One of the more serious problems that current economic theories have is the inability to clearly differentiate between currency, money and credit. Most theories claim that Money is the general accepted means of exchange, and in plain language it seems just a semantic issue. We usually exchange the words currency and money the same way we use to ask “How much do you weight?” instead of “What is your mass?”. And that’s more than ok for day to day unformal communication.
However, if we want to be scientifically rigorous, physics provides us with the appropriate concepts and one thing is mass, and another very different thing is weight. Without this differentiation, launching a satellite would be a bad nightmare, probably impossible.
Akin to what will happen if we fuse the concepts mass and weight in physics, fusing the concepts money and credit in scientific economics is an extremely grave error.
In order to have a sound theoric framework, no matter if it is natural or social sciences, we need to properly categorize the concepts we use. It is not just about their names but about the relationships amongst concepts so they are useful to clearly explain the reality wihtout ambiguity. In my opinion, the most rigorous contributions in this respect are those from Carl Menger on his Principles of Economics and Carlos Bondone in his book Currency Theory.
Fully based on Menger, Bondone proposes the definition of currency as the most liquid means of indirect exchange. Then, he restricts the concept of Money to present economic goods used as currency. It is reasonable to choose the word Money for this restriction because the first currency mankind used was based on present economic goods like salt, cattle, beads, silver or gold.
Given that credit is a right to receive present goods at some point in the future. If it is specified the quality, quantity and due date of the good to be received, we will call it regular credit. If one of those requisites is not specified, then we will call it irregular credit.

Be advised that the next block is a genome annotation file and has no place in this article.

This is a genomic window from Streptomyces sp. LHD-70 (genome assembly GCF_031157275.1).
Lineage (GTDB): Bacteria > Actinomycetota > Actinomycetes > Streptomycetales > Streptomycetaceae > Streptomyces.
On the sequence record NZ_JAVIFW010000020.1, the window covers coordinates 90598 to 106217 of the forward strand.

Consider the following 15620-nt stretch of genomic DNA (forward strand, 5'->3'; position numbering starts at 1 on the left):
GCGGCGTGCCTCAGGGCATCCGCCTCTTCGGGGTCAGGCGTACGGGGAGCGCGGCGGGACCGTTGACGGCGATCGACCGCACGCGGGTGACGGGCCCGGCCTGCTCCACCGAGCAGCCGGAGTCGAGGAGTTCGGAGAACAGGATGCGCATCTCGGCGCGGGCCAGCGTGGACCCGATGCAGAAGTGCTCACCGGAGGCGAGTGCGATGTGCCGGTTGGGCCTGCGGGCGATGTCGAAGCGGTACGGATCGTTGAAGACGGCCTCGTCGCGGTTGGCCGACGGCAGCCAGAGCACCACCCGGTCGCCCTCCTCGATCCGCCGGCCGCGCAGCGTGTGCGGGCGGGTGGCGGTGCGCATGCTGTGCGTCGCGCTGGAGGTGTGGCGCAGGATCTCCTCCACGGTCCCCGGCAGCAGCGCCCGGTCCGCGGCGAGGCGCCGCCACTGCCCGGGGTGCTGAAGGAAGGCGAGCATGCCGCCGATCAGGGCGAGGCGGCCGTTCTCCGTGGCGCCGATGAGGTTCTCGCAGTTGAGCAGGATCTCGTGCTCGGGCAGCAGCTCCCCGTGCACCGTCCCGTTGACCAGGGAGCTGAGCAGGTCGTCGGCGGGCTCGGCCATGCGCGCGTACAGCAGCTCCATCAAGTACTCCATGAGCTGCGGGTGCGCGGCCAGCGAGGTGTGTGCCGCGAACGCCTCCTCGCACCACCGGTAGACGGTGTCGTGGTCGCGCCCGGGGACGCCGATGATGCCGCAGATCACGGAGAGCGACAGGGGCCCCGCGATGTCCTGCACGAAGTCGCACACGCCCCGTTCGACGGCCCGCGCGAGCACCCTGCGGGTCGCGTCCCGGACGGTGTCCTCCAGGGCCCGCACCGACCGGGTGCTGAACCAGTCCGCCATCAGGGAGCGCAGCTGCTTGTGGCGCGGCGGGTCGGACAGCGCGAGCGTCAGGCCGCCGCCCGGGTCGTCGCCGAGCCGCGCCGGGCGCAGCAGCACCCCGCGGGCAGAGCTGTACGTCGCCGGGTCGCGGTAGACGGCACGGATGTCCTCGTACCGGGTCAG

To finalize this simple but powerful taxonomy, any currency that is not Money (i.e. a present good), it can only be credit. Let´s summarize this structure:
Currency: Generally accepted means of exchange. Currency types:
- Money: Present economic good used as currency.
- Credit: If the currency is not money, it can only be credit. Which it could be regular (redeemable gold bills) or irregular (today’s fiat currencies).
Using credit as currency was a great advance, similar to the transition from barter to money. However, while regular credit is not problematic, irregular credit is really problematic, specially when added up with the confusion between money and credit by which irregular credit is assigned the category of money.
Considering that in order to grant credit it is always necessary a present good to lend out, and at the same time we assign Euros the category of present good when Euros are not present goods but credit (a liability from the banking system), then we concede that is is scientifically possible the instantaneous and infinite creation of present goods!! That would be like conceding that it is the same to build a skyscrapper on soil than to build it on top of the 98th floor of another skyscrapper just because we might use soil and the 98th floor for similar purposes (walking on it, etc). Is it acceptable that because they have similar uses we can claim that they share the same scientific nature?
If we conceed that is scientifically correct to claim that soil and floor are equally suitable to build a skyscraper, it would be extremely hard to rebut that a building can have infinite floors, despite our common sense telling us that is clearly impossible. Credit (building) can only arise from Money (soil), but if we concede that “credit=money”, then we concede that is possible to generate credit on top of credit until infinite, and then we are compelled to assemble a thousand of convoluted arguments on why that’s not possible nor desirable.
At the end of the day, anyone missusing the concept of Money by for example claiming “banks print Money out of thin air!” will be ignored, specially if the one making such claim defends a theory that states that such a thing is possible. The reality is that anyone claiming that, is correctly perceiving something is very wrong, but he is incorrectly raising the issue.